Thanks Offering (Blessed Are You, Lord, God Of All Creation)


1. Blest are you, Lord, God of all creation,
thanks to your goodness this bread we offer:
fruit of the earth, work of our hands,
it will become the bread of life.

Blessed be God! Blessed be God!
Blessed be God forever! Amen!
Blessed be God! Blessed be God!
Blessed be God forever! Amen!

2. Blest are you, Lord, God of all creation,
thanks to your goodness this wine we offer:
fruit of the earth, work of our hands,
it will become the cup of life.

Blessed be God! Blessed be God!
Blessed be God forever! Amen!
Blessed be God! Blessed be God!
Blessed be God forever! Amen!

*Read More »

#ShortNews: Spanish Jesuit beatified

“I tell you, whoever publicly acknowledges me before others, the Son of Man will also acknowledge before the angels of God” (Lk 12: 8).

Dear brothers and sisters,

These words we have heard in the Gospel remind us of our responsibility to be witnesses to Jesus. While He was surrounded by the crowd that followed Him, Jesus, before speaking to the thousands of people, addresses His disciples and reminds them of an event that will happen at the end of time: the final judgment. This will be pronounced by God the Father, a just judge, surrounded by angels, and in the decisive presence of the Son of man. This is none other than Jesus himself. He, while speaking to the disciples, is aware that the Father has intended Him to act as the Son of man on the last day, when He will act as the advocate of the just, that is, the One Who has the power to decide for each person before God’s tribunal. And this is what will happen: whoever is recognized by Him will be saved; whoever is not recognized by Him will be condemned. The intervention of the Son of man in our favour will depend on a specific fact: have we recognized Jesus or not in the course of our life? To recognize or deny him in this world will be decisive for our final destiny. The position we assume before Christ will be decisive for our eternal destiny; everything will be played out in two phrases: “he will acknowledge me” or “he will deny me”.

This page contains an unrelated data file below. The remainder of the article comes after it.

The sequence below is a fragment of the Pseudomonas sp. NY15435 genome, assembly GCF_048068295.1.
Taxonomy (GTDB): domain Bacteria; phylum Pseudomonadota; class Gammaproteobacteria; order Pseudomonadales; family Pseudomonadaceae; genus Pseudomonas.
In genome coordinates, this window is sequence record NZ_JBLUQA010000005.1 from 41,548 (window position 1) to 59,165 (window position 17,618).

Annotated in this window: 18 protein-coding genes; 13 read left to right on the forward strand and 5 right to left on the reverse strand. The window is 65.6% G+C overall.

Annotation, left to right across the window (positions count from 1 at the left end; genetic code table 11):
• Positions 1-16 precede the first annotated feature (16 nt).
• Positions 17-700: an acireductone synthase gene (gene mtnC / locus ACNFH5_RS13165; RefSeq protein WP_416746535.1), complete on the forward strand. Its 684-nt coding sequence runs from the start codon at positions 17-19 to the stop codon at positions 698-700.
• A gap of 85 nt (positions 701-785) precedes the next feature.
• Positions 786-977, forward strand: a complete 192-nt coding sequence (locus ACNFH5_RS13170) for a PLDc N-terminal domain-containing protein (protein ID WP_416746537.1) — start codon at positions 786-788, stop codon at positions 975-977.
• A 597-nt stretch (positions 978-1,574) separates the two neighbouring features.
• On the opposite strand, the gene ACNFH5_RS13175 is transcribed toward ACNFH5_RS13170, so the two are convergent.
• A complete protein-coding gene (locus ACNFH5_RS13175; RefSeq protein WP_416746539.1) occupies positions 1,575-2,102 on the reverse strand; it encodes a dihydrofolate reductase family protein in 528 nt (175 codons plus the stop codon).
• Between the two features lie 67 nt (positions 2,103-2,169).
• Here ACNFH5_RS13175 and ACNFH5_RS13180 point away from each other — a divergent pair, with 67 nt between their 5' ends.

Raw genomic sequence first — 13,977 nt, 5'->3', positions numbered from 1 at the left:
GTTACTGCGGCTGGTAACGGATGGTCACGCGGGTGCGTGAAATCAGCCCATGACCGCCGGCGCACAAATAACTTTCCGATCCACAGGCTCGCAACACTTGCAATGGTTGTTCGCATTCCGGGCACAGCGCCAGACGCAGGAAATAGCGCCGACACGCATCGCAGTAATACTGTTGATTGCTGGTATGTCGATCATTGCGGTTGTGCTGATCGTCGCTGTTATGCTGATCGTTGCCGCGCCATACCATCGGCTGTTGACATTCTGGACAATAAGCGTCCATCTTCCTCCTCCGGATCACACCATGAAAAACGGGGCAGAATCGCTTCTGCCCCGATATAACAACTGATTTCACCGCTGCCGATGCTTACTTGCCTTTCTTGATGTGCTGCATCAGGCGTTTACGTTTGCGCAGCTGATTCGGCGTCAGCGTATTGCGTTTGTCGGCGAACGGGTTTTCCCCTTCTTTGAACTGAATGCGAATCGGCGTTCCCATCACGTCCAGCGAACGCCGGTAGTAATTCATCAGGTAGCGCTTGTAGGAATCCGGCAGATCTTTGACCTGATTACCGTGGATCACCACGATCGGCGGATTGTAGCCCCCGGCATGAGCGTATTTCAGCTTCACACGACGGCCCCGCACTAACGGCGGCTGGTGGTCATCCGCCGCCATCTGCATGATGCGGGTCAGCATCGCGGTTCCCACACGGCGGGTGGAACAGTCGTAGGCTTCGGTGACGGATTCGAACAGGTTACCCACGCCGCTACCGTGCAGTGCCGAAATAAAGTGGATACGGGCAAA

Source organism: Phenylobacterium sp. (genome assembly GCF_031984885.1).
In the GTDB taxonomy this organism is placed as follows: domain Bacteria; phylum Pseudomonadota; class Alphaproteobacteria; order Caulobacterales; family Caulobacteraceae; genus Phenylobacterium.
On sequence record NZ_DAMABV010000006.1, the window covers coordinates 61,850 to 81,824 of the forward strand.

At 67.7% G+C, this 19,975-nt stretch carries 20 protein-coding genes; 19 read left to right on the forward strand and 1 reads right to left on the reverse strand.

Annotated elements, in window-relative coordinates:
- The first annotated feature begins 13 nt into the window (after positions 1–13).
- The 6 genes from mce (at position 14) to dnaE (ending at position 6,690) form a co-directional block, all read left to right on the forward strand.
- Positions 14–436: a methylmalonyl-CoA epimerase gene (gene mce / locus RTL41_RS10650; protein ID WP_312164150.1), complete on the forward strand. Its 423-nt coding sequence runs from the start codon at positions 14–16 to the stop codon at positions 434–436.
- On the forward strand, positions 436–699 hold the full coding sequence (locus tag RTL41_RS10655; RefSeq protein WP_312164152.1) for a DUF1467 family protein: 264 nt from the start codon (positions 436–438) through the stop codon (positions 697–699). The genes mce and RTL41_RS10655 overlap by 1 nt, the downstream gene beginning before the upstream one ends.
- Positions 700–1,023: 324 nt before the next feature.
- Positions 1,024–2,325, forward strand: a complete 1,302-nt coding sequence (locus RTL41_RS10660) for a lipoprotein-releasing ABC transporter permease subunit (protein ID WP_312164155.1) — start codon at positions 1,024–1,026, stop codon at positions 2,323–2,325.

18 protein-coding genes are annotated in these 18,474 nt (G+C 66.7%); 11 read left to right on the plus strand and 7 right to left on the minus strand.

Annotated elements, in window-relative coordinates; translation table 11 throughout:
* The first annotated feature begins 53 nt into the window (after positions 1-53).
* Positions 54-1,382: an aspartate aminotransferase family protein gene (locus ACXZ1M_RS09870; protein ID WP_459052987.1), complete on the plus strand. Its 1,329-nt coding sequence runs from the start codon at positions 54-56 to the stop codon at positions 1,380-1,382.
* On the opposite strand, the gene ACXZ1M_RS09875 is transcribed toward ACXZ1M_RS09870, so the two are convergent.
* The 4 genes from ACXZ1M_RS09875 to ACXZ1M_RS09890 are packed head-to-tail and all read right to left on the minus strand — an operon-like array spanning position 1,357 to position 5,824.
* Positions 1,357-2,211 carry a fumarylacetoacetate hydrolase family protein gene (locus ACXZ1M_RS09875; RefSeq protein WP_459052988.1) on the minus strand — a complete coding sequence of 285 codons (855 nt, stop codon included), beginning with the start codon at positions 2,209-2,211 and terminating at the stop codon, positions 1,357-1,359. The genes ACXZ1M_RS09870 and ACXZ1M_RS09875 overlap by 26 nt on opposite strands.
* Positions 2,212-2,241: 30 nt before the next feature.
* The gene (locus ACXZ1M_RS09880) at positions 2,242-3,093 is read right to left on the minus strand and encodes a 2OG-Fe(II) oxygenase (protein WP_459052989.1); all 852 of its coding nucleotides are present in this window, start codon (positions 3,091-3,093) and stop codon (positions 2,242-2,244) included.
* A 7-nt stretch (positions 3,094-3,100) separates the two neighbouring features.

Click here to read more Homily of the Prefect of the Congregation for the Causes of Saints during Mass for the Beatification of Tiburcio Arnáiz Muñoz, by Cardinal Angelo Becciu;

#ShortNews: Stay close to the suffering Christ and bring Him to a suffering world, Pope tells Passionists

At 11.45 this morning, in the Consistory Hall of the Apostolic Palace, the Holy Father Francis received in audience the participants in the 47th General Chapter of the Congregation of the Passion of Jesus Christ (Passionists), taking place in Rome from 6 to 27 October 2018.

The following is the Pope’s address to those present:

Address of the Holy Father

Dear brothers,

I am pleased to meet you on the occasion of your General Chapter and I thank the Superior for his words. In these days, your reflections have been guided by the theme “Renewing our mission: Gratitude, Prophecy and Hope”. These three words: gratitude, prophecy and hope, express the spirit with which you wish to stimulate your Congregation towards a renewal in the mission. Indeed, in addition to electing the government of the Institute, you propose to undertake a new path of ongoing formation for your communities, rooted in the experience of daily life; and you also intend to carry out discernment on pastoral methodology in your approach to the younger generations.

Continue to read the full holy address:

#ShortNews: Sunday Mass attendance in the Netherlands falls to 6%